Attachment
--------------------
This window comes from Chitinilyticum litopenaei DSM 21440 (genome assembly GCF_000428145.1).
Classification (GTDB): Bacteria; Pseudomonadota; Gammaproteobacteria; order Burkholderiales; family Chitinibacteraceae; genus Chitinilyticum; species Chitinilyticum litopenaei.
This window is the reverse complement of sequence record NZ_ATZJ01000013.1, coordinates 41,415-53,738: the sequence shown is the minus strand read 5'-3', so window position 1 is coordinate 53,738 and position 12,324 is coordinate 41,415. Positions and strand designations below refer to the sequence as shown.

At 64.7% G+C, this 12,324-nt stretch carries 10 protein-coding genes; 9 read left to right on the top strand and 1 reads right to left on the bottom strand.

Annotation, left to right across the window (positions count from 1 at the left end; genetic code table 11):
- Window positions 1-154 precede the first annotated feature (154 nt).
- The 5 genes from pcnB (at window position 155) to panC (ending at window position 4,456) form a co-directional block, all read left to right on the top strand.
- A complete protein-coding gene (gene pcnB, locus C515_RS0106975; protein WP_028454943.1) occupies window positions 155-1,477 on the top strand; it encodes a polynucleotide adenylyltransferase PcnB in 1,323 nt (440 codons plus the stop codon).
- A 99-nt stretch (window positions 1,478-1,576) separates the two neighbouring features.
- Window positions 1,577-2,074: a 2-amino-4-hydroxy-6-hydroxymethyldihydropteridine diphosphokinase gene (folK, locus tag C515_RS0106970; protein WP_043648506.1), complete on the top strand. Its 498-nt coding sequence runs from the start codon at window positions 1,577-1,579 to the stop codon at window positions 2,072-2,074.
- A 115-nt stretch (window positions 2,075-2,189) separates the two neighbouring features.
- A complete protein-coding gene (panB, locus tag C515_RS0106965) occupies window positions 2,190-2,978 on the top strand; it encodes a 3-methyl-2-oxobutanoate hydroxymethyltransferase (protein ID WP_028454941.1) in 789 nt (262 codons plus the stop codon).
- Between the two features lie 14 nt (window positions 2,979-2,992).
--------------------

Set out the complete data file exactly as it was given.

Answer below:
This window comes from Chitinilyticum litopenaei DSM 21440 (genome assembly GCF_000428145.1).
Classification (GTDB): Bacteria; Pseudomonadota; Gammaproteobacteria; order Burkholderiales; family Chitinibacteraceae; genus Chitinilyticum; species Chitinilyticum litopenaei.
This window is the reverse complement of sequence record NZ_ATZJ01000013.1, coordinates 41,415-53,738: the sequence shown is the minus strand read 5'-3', so window position 1 is coordinate 53,738 and position 12,324 is coordinate 41,415. Positions and strand designations below refer to the sequence as shown.

At 64.7% G+C, this 12,324-nt stretch carries 10 protein-coding genes; 9 read left to right on the top strand and 1 reads right to left on the bottom strand.

Annotation, left to right across the window (positions count from 1 at the left end; genetic code table 11):
- Window positions 1-154 precede the first annotated feature (154 nt).
- The 5 genes from pcnB (at window position 155) to panC (ending at window position 4,456) form a co-directional block, all read left to right on the top strand.
- A complete protein-coding gene (gene pcnB, locus C515_RS0106975; protein WP_028454943.1) occupies window positions 155-1,477 on the top strand; it encodes a polynucleotide adenylyltransferase PcnB in 1,323 nt (440 codons plus the stop codon).
- A 99-nt stretch (window positions 1,478-1,576) separates the two neighbouring features.
- Window positions 1,577-2,074: a 2-amino-4-hydroxy-6-hydroxymethyldihydropteridine diphosphokinase gene (folK, locus tag C515_RS0106970; protein WP_043648506.1), complete on the top strand. Its 498-nt coding sequence runs from the start codon at window positions 1,577-1,579 to the stop codon at window positions 2,072-2,074.
- A 115-nt stretch (window positions 2,075-2,189) separates the two neighbouring features.
- A complete protein-coding gene (panB, locus tag C515_RS0106965) occupies window positions 2,190-2,978 on the top strand; it encodes a 3-methyl-2-oxobutanoate hydroxymethyltransferase (protein ID WP_028454941.1) in 789 nt (262 codons plus the stop codon).
- Between the two features lie 14 nt (window positions 2,979-2,992).